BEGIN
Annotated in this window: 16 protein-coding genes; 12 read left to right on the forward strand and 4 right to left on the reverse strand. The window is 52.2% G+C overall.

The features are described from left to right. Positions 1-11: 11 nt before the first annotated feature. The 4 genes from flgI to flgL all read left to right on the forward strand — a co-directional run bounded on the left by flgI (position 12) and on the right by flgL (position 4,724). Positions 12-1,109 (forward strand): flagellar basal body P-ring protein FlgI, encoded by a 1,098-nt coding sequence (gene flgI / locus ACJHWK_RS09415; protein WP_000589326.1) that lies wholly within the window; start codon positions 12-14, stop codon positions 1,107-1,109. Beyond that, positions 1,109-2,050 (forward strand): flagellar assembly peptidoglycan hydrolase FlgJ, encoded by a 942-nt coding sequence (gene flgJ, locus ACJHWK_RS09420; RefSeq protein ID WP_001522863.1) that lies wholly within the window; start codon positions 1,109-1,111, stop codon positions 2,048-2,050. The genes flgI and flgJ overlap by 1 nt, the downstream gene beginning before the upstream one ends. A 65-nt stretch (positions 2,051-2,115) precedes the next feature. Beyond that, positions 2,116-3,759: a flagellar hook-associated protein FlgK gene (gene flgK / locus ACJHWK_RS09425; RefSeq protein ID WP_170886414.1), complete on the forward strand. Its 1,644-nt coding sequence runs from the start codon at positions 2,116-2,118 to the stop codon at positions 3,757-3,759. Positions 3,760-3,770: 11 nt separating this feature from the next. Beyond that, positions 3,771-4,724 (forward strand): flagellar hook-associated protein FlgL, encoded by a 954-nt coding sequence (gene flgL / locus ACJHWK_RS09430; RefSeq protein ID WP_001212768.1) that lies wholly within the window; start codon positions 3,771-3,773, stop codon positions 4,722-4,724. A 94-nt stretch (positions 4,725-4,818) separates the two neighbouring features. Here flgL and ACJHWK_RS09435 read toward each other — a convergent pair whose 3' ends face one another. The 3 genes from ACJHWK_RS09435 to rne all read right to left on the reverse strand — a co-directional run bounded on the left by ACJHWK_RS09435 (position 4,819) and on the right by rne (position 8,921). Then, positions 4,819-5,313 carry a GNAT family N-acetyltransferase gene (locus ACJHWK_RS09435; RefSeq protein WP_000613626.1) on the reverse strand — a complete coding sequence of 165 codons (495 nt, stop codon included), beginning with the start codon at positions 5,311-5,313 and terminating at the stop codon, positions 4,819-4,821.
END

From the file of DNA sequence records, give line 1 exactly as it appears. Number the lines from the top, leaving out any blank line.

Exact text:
Annotated in this window: 16 protein-coding genes; 12 read left to right on the forward strand and 4 right to left on the reverse strand. The window is 52.2% G+C overall.